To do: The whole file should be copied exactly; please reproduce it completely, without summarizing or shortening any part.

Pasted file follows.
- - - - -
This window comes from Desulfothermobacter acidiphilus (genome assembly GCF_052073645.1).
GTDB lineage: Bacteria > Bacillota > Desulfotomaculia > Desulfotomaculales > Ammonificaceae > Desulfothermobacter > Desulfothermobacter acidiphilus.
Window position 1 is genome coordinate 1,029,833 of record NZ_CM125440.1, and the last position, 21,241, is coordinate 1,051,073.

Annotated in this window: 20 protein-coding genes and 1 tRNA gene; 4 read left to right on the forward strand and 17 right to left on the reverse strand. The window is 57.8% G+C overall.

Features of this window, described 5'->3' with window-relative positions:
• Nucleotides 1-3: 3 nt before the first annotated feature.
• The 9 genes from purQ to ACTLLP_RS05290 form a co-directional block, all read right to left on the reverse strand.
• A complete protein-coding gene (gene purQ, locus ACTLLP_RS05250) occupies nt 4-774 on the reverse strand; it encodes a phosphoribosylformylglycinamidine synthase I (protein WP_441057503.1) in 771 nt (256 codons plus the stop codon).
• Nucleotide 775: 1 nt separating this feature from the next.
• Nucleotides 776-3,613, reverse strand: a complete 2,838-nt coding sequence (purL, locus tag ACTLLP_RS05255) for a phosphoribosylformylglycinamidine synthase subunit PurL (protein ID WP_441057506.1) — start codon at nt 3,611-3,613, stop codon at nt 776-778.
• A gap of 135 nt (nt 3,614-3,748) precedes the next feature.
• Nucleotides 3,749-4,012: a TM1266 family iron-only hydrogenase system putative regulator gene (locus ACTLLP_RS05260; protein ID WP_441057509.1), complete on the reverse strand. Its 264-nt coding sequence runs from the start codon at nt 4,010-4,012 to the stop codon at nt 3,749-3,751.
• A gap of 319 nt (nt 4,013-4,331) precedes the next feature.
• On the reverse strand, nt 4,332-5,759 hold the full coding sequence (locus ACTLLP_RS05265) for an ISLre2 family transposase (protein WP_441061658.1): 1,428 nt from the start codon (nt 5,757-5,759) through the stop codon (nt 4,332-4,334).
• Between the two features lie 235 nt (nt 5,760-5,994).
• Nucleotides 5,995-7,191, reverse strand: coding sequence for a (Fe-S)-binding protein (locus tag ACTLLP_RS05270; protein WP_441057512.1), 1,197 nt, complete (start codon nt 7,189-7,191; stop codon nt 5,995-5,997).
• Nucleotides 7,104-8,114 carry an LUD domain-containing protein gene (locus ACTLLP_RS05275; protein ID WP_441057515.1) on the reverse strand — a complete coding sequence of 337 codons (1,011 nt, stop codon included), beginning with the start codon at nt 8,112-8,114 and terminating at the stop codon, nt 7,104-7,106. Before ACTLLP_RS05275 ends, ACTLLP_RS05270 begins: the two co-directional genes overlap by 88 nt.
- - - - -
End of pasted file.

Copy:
This window comes from Desulfothermobacter acidiphilus (genome assembly GCF_052073645.1).
GTDB lineage: Bacteria > Bacillota > Desulfotomaculia > Desulfotomaculales > Ammonificaceae > Desulfothermobacter > Desulfothermobacter acidiphilus.
Window position 1 is genome coordinate 1,029,833 of record NZ_CM125440.1, and the last position, 21,241, is coordinate 1,051,073.

Annotated in this window: 20 protein-coding genes and 1 tRNA gene; 4 read left to right on the forward strand and 17 right to left on the reverse strand. The window is 57.8% G+C overall.

Features of this window, described 5'->3' with window-relative positions:
• Nucleotides 1-3: 3 nt before the first annotated feature.
• The 9 genes from purQ to ACTLLP_RS05290 form a co-directional block, all read right to left on the reverse strand.
• A complete protein-coding gene (gene purQ, locus ACTLLP_RS05250) occupies nt 4-774 on the reverse strand; it encodes a phosphoribosylformylglycinamidine synthase I (protein WP_441057503.1) in 771 nt (256 codons plus the stop codon).
• Nucleotide 775: 1 nt separating this feature from the next.
• Nucleotides 776-3,613, reverse strand: a complete 2,838-nt coding sequence (purL, locus tag ACTLLP_RS05255) for a phosphoribosylformylglycinamidine synthase subunit PurL (protein ID WP_441057506.1) — start codon at nt 3,611-3,613, stop codon at nt 776-778.
• A gap of 135 nt (nt 3,614-3,748) precedes the next feature.
• Nucleotides 3,749-4,012: a TM1266 family iron-only hydrogenase system putative regulator gene (locus ACTLLP_RS05260; protein ID WP_441057509.1), complete on the reverse strand. Its 264-nt coding sequence runs from the start codon at nt 4,010-4,012 to the stop codon at nt 3,749-3,751.
• A gap of 319 nt (nt 4,013-4,331) precedes the next feature.
• On the reverse strand, nt 4,332-5,759 hold the full coding sequence (locus ACTLLP_RS05265) for an ISLre2 family transposase (protein WP_441061658.1): 1,428 nt from the start codon (nt 5,757-5,759) through the stop codon (nt 4,332-4,334).
• Between the two features lie 235 nt (nt 5,760-5,994).
• Nucleotides 5,995-7,191, reverse strand: coding sequence for a (Fe-S)-binding protein (locus tag ACTLLP_RS05270; protein WP_441057512.1), 1,197 nt, complete (start codon nt 7,189-7,191; stop codon nt 5,995-5,997).
• Nucleotides 7,104-8,114 carry an LUD domain-containing protein gene (locus ACTLLP_RS05275; protein ID WP_441057515.1) on the reverse strand — a complete coding sequence of 337 codons (1,011 nt, stop codon included), beginning with the start codon at nt 8,112-8,114 and terminating at the stop codon, nt 7,104-7,106. Before ACTLLP_RS05275 ends, ACTLLP_RS05270 begins: the two co-directional genes overlap by 88 nt.